Consider the island's homesteading plan—a step toward property rights. Last year, the Soviet military handed control of several thousand acres of land over to the Sakhalin oblast government. In turn, over the objections of Moscow, Fyodorov began a homesteading system similar to the American model. Homesteaders can apply for a parcel of land on which they must farm for 10 years before the title is issued. But after receiving title to the property, the new owners still face an array of restrictions limiting their use of the land and freedom to sell it. The government says these restrictions will prevent land speculation and ensure that the property is used for a "socially beneficial purpose."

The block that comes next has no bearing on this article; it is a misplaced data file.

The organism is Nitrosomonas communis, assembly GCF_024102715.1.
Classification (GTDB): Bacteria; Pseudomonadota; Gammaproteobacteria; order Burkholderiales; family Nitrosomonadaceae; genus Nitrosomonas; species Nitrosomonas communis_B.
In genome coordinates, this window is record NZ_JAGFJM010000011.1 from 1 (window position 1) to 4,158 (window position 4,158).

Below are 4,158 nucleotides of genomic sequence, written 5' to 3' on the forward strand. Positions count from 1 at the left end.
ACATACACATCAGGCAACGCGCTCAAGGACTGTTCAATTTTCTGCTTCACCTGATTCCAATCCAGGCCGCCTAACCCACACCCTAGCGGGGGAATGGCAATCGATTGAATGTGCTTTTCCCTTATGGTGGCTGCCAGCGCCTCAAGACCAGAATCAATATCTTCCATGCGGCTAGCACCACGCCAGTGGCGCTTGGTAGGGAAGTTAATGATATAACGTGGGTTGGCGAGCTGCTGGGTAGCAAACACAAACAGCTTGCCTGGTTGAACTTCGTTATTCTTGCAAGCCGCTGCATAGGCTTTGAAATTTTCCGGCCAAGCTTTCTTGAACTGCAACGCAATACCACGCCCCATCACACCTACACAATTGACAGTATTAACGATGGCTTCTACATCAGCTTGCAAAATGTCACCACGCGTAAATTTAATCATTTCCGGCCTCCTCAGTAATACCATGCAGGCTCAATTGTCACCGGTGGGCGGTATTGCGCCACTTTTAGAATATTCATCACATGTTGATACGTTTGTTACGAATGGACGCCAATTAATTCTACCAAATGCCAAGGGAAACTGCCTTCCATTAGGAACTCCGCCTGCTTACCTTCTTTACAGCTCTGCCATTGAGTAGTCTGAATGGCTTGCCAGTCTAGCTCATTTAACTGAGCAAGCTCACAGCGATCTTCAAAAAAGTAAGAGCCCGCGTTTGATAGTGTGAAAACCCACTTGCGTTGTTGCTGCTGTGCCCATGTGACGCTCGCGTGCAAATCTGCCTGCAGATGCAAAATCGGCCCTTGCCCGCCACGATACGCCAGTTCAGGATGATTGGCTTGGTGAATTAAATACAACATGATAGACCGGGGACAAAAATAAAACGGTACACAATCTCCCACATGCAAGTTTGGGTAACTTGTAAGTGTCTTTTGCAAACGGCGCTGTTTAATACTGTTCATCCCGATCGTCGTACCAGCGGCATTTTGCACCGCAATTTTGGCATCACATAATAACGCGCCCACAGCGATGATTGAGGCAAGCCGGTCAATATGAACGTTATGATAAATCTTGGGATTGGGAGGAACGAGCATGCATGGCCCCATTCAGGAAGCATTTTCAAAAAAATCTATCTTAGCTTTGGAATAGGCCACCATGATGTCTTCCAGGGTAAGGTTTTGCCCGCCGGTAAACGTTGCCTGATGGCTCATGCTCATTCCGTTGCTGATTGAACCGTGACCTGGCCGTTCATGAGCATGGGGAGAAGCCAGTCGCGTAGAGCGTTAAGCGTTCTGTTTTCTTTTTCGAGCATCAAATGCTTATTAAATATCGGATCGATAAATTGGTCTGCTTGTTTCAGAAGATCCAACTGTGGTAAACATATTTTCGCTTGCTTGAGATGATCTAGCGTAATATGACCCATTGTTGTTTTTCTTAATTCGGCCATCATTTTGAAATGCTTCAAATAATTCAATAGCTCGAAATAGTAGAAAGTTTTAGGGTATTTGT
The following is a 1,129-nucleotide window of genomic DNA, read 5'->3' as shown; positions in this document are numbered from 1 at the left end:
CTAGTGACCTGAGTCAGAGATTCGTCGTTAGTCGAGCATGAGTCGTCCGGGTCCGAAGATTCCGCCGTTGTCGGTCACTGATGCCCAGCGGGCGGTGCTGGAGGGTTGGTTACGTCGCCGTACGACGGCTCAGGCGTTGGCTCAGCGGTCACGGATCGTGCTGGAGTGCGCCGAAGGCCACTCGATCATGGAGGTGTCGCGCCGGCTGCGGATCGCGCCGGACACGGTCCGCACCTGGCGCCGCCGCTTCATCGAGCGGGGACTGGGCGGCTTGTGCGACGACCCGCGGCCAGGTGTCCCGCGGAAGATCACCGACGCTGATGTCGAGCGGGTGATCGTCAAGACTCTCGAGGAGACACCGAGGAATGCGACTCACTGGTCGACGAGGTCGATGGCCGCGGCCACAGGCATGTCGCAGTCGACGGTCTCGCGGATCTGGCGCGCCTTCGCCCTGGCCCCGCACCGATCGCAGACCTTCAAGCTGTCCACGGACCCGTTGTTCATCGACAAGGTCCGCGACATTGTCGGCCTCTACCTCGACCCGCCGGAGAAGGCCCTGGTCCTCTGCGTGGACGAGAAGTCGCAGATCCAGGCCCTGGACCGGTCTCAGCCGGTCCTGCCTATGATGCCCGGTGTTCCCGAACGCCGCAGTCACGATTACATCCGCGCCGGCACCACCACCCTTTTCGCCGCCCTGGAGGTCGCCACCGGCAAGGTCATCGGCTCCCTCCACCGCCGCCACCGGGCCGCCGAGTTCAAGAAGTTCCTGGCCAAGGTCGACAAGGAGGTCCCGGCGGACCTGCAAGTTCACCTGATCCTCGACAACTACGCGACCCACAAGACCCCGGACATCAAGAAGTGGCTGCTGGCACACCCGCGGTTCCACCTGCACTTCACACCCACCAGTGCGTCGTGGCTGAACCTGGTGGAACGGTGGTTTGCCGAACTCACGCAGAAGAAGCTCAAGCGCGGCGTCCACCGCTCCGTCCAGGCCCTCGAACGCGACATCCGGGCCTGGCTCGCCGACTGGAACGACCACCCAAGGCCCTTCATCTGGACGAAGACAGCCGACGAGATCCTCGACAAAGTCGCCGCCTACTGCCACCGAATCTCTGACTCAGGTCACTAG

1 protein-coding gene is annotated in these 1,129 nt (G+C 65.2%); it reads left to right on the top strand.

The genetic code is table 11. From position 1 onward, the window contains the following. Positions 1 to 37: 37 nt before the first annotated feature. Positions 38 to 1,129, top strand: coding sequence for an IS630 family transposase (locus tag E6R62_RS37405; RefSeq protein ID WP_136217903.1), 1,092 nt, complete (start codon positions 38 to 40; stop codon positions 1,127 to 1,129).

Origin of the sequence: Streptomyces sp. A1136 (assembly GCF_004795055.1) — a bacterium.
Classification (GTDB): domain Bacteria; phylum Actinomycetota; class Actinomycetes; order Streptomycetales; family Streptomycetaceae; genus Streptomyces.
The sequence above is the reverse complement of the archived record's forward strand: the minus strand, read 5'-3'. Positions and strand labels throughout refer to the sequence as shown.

Left to their own devices, the homesteaders might choose to do anything with the land: build a housing complex, offices, a factory, a health spa, a farm, or something else entirely. In the skewed vision of someone who distrusts the market, any of these choices would be only for personal gain. In the larger picture, the individual will enjoy gain only if he has made a wise choice to produce goods or services that others want. And only through broadening the choices available to island residents can Fyodorov ever hope to significantly improve their lot.